There are a dozen, and they collectively have twenty-four branches.
How many banks have failed in 2023?
Three FDIC-insured banks, Silicon Valley Bank, Signature Bank and most recently First Republic, have collapsed this year. The FDIC took over SVB and Signature and federal regulators said they would guarantee all depositors, even if their account balances were above the $250,000 limit the FDIC promises to insure. Meanwhile, First Republic was seized Monday and sold to JP Morgan Chase which will incorporate all First Republic accounts and purchase most of that institutions’ assets.
Fed rate hike history
At the Fed’s last meeting held March 21 and 22, interest rates inched up 0.25 percentage point to a range of 4.75% to 5%.
The spate of hikes are in sharp contrast to the height of the COVID-19 pandemic when rates hovered near zero as the economy largely ground to a halt. In March 2022, the rate was bumped up to a quarter percentage point. In May, it increased by 0.50 percentage point, followed by four hikes in a row of 0.75% percentage point each. The last hike of 2022 was half a percentage point.
What is the prime rate?
The prime rate sets the level of interest consumers with the best credit pay when they borrow from a commercial bank. It’s linked to the Federal Reserve which establishes the overnight rate for federal funds. That rate then serves as the basis for the prime rate, which stood at 8% on Wednesday.
Will Fed raise rates again?
The Federal Reserve is expected to boost its key short-term interest rate 0.25 percentage point today in its ongoing effort to curb inflation.
S&P 500 reacts to rate hike
Stocks remained flat after the Fed news at 2 p.m. The S&P 500 is up 0.37% after slumping the prior day. The Nasdaq composite was up 0.35% while the Dow Jones Industrial Average was essentially unchanged.
Good news coming? Fed may hint at a pause in inflation fight
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When is the next Fed rate decision?
The next Fed interest rate decision will be on June 14th.
Fed meeting housing rates
Homeowners who currently have fixed-rate mortgages won’t see any changes. Those who’ve recently purchased a home or are now house hunting are feeling the pinch of higher rates. But mortgage rates have been volatile and are down from their 2023 peak of 6.73% in early March. As of last week, the average rate was 6.43%.
The Fed can impact mortgage rates but doesn’t directly set them, so even with a rate increase, home loan costs may not rise. The expected rate hike on Wednesday has already lifted the cost of a new average 30-year mortgage by $11,160 over the life of the loan, as rate hikes are usually priced into mortgage rates in advance, according to WalletHub.
Bank failures in 2023
First Republic was the third bank failure in two months, overtaking Silicon Valley Bank as the second biggest bank collapse in U.S. history.
SVB’s collapse occurred when struggling tech companies with accounts began taking their money out to cover their expenses, leading SVB to sell bonds that were now worth less because of the Fed’s string of rate hikes. The bank run then accelerated as customers with deposits greater than $250,000, which aren’t FDIC insured, rushed to withdraw their money amid SVB’s capital losses.
Similar bank runs led to the failure of Signature Bank, which played a key role in the cryptocurrency industry, and put First Republic Bank in jeopardy. First Republic received $30 billion in deposits from JPMorgan Chase and 10 other big banks to keep it afloat but ultimately saw its share price plummet when its quarterly results showed depositors had withdrawn over $100 billion. Regulators seized the bank Monday and sold its accounts and most of its assets to JP Morgan Chase.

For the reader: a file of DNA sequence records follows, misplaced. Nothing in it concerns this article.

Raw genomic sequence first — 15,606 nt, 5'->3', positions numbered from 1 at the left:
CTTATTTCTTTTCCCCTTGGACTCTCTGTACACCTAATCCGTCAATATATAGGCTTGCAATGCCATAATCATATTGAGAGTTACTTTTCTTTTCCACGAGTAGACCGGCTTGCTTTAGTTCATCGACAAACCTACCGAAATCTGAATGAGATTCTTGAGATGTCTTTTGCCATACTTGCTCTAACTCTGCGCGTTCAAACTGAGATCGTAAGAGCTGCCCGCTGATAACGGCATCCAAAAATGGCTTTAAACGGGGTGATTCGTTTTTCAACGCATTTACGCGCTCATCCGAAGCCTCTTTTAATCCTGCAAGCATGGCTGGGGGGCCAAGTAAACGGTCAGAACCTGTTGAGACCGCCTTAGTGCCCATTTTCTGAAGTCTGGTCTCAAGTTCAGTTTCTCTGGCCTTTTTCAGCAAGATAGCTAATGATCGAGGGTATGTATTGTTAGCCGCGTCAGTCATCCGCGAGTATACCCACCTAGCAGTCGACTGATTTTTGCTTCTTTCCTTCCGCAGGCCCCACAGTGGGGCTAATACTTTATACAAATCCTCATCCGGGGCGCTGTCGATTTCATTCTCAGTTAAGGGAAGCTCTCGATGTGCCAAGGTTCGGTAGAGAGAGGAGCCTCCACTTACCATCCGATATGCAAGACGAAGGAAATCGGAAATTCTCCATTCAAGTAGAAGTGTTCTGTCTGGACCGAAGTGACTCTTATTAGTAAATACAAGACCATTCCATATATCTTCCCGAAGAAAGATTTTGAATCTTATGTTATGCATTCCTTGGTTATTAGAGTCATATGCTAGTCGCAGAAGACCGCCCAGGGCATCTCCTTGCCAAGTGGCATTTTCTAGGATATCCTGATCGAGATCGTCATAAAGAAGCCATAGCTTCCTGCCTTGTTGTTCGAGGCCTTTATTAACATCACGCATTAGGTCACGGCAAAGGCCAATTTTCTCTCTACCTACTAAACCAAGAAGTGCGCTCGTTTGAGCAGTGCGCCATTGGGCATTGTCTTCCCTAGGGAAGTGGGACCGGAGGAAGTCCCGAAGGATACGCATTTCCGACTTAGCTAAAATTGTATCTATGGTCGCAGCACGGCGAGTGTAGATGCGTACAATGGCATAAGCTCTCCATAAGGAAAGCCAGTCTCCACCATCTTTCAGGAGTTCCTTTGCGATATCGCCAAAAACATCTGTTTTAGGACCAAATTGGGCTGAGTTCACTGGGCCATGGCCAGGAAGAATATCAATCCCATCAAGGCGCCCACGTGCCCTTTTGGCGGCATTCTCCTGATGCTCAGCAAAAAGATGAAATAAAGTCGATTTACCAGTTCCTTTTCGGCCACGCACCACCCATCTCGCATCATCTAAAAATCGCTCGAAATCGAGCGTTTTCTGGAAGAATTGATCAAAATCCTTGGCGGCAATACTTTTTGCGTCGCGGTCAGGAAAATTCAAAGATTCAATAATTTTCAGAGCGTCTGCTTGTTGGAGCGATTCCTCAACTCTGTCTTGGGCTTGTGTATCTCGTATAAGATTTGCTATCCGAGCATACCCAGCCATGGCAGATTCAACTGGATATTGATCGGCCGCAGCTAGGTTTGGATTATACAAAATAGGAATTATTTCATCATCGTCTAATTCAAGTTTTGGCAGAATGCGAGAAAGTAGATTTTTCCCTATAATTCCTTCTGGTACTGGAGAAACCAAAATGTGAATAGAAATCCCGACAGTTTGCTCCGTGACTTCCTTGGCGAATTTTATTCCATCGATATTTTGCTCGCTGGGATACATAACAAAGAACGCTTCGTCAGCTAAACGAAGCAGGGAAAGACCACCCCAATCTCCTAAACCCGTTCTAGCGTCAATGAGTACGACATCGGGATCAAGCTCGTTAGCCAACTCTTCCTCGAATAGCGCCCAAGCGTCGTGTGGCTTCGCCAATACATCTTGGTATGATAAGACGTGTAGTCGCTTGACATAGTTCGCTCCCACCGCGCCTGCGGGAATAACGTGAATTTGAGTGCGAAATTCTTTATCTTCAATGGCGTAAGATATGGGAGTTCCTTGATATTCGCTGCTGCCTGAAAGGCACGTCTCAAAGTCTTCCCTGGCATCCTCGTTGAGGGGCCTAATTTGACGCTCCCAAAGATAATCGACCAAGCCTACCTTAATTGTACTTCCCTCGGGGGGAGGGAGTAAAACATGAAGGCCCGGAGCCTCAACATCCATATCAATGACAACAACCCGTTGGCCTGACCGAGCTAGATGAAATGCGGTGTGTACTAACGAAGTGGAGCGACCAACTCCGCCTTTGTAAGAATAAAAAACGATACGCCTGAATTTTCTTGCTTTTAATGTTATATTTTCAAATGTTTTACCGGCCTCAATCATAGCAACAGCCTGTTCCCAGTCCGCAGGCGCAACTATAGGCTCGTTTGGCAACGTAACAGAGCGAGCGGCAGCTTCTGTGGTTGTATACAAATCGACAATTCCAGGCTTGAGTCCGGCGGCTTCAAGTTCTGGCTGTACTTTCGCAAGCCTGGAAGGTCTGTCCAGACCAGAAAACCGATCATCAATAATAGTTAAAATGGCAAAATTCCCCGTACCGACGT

Federal regulators also intervened with SVB and Signature banks, taking the unusual step of backing all their deposits including those the FDIC was not obligated to insure because they were greater than $250,000. They also created a lending facility that would enable other regional banks to borrow money to cover withdrawals by uninsured depositors if needed.
A Federal Reserve report noted that lax oversight by regulators contributed to SVB’s failure.
Bank failures: How often do they happen?
SVB lobbied Congress for less regulation: Signature Valley Bank wanted fewer regulations
Student loan borrowers vs. SVB depositors:Who deserves a bailout?
First Republic Bank
First Republic Bank became the second biggest bank failure in history when federal regulators seized the institution on Monday and JP Morgan Chase committed to acquiring the bank’s customer accounts and most of its assets.
First Republic had been on shaky ground after the failures of SVB Bank and Signature Bank in March, with account holders and investors worried that it might meet a similar fate since it also had a large number of uninsured deposits. First Republic had also been a major lender to the wealthy, granting them low interest loans that were now of little value.
Eleven larger banks attempted to come to First Republic’s rescue last month, giving it $30 billion. But First Republic revealed in its quarterly report that depositors had withdrawn over $100 billion, a bank run that was accelerated by the ease with which panic can spread through social media.
Investors fled, sending the bank’s shares plunging 75% last week with the stock price down to $3.51 at the close of markets Friday.
First Republic Bank sold: The bank was seized by federal regulators and sold to JP Morgan
− Charisse Jones and Associated Press
What is the rate of inflation?
Inflation slowed in March, according to a measure favored by the Fed, with consumer prices rising 4.2% as compared to the same month a year ago, which was the smallest uptick since May 2021, according to the Commerce Department. March prices fell from 5.1% the previous month and 7% in June which marked a four-decade high.
Core prices, which don’t count volatile items like food and energy and so offer a clearer snapshot of longer trends, rose 0.3%, lowering the annual increase to 4.6%. That was down from 4.7% in February, a revised figure that ticked upward.
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Interest rates today
The Fed’s rate hike in March lifted its federal funds rate to a range of 4.75% to 5%. Today’s anticipated hike would lift the rate to a range of 5% to 5.25%.
This article originally appeared on USA TODAY: Fed hikes interest rates; Follow Jerome Powell live speech